Energy Deprivation Elevates BACE1 Protein Levels and Promotes Amyloidogenesis via EIF2alpha PhosphorylationPublic Deposited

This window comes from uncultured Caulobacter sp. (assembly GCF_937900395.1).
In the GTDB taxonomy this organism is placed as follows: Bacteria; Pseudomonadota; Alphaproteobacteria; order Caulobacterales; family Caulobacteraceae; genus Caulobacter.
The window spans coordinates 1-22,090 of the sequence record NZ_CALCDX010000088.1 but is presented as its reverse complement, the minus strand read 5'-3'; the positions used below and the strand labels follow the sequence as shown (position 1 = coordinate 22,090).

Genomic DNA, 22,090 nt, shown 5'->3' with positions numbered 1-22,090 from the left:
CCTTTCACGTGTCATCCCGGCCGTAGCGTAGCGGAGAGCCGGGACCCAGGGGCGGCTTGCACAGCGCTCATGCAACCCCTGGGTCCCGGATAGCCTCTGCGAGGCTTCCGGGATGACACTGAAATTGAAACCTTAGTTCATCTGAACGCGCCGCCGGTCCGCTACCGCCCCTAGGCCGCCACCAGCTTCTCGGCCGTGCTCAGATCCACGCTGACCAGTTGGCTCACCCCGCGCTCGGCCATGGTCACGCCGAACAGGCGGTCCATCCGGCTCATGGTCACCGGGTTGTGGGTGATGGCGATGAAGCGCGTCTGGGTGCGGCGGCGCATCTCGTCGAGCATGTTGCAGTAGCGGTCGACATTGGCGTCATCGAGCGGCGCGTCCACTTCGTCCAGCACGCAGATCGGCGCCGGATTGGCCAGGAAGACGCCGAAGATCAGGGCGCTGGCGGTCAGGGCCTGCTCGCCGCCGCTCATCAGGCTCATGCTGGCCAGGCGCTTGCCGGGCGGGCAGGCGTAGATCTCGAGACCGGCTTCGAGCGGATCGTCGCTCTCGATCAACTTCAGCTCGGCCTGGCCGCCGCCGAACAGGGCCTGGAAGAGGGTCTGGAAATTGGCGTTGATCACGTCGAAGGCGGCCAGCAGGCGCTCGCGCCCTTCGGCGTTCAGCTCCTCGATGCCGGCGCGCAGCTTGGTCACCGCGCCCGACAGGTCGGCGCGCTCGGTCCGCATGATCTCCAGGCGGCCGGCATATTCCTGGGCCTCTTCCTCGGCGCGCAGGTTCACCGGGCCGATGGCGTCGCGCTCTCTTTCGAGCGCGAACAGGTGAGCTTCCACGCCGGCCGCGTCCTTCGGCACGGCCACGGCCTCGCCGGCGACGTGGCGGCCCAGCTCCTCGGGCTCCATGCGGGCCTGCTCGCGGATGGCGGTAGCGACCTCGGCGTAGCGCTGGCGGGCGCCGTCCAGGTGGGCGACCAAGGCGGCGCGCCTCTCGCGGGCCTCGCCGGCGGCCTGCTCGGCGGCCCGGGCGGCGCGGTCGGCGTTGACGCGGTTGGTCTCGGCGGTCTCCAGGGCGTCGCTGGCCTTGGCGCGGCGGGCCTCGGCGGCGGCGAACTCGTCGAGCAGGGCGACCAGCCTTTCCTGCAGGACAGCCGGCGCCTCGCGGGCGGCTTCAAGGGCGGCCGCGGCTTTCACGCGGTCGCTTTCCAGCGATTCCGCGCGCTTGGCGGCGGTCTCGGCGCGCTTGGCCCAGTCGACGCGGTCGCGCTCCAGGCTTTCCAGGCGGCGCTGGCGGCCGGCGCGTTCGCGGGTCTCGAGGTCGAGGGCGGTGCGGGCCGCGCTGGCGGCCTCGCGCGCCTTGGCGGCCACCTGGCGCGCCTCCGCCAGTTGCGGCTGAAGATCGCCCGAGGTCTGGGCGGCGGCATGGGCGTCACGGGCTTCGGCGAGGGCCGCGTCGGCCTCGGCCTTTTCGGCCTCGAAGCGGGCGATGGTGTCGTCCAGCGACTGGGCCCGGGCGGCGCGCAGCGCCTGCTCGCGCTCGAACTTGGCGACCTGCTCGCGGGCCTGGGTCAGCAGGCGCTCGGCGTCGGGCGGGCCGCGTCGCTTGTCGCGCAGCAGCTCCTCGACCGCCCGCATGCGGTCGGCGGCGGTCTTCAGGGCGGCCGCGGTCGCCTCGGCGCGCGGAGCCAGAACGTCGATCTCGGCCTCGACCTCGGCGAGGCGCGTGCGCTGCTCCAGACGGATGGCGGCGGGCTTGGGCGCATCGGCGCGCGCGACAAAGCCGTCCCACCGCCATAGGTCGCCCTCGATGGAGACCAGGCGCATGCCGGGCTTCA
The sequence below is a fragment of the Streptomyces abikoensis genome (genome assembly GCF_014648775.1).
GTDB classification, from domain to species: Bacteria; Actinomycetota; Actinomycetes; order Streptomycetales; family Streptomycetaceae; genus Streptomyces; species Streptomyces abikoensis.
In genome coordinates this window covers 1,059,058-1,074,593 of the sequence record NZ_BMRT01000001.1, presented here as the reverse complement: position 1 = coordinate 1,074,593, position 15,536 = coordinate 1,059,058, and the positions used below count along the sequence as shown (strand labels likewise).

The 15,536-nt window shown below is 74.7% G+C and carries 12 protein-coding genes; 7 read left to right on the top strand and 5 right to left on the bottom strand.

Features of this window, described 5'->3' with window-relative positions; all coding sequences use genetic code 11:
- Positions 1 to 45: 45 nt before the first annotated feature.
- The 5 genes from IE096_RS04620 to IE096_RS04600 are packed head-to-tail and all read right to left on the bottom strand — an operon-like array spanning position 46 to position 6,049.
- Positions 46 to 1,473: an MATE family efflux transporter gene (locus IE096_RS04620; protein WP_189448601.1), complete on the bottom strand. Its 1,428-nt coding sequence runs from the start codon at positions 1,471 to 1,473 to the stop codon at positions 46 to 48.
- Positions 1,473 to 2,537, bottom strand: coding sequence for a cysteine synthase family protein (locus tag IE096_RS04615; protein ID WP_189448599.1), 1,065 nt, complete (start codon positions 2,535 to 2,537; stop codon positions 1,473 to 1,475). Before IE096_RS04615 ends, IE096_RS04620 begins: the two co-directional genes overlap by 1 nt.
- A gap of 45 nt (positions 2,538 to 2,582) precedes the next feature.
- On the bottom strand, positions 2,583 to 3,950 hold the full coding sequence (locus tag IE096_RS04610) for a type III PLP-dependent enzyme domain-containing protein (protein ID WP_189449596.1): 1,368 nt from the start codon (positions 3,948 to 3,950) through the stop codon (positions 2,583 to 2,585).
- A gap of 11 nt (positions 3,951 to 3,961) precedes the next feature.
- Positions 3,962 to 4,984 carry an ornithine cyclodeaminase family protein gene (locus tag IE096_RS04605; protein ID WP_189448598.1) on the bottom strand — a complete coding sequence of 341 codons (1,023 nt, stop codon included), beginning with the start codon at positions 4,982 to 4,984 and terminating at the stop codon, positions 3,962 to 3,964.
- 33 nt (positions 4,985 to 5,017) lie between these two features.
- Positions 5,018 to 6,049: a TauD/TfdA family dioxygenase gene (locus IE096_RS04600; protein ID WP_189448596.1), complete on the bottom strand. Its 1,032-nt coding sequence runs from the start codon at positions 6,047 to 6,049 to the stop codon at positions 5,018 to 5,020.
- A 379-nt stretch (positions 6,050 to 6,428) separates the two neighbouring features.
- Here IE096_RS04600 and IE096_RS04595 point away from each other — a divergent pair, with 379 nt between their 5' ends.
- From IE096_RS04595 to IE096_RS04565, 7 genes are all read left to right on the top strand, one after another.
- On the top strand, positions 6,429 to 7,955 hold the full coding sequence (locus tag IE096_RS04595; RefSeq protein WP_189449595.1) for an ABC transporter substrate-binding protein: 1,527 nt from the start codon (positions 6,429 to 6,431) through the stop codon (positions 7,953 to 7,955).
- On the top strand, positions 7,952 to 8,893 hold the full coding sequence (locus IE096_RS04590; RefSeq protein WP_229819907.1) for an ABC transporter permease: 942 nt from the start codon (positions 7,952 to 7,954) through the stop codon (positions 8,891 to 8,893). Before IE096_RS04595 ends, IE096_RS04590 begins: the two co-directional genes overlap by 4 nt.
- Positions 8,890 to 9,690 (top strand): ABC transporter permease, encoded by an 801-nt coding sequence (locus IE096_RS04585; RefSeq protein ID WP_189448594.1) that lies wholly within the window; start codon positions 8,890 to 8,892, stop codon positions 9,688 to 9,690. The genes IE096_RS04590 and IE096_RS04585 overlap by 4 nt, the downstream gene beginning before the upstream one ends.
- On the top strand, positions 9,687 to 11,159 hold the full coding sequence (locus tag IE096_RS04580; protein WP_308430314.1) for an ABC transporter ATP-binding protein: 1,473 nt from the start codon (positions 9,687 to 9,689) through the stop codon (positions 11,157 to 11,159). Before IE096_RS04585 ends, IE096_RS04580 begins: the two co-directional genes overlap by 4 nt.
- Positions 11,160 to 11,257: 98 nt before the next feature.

The cause(s) of Aβ overproduction and accumulation in SAD are unknown; however, several lines of evidence indicate that impaired energy metabolism in the brain may be involved. Furthermore, the rate-limiting enzyme in Aβ production, BACE1, is elevated in SAD brains around amyloid plaques, indicating that BACE1 may also play a causal role in SAD pathogenesis. Here, we show evidence that BACE1 is directly elevated in response to energy deprivation, both in vitro and in vivo. This appears to occur through a translational mechanism, previously unknown to regulate BACE1--- stress-induced phosphorylation of the eukaryotic translation initation factor 2α (eIF2α-P). In support of a role for eIF2α phosphorylation in SAD pathogenesis, pharmacological induction of eIF2α phosphorylation is directly amyloidogenic in vitro. Chronic energy deprivation in APP-overexpressing mice elevates BACE1 protein levels post-transcriptionally, eIF2α-P levels, total Aβ levels, and accelerates amyloid plaque pathology in the brain. Interestingly, BACE1 and eIF2α-P are both elevated in APP-overexpressing mice compared to non-transgenic, indicating that BACE1, eIF2α-P, and Aβ may operate together in a positive feedback loop that may further exacerbate amyloid pathology. Importantly, BACE1 protein levels, eIF2α-P levels, and amyloid load were all significantly correlated in human AD brains, indicating that these molecular pathways may play in important role in the development of SAD.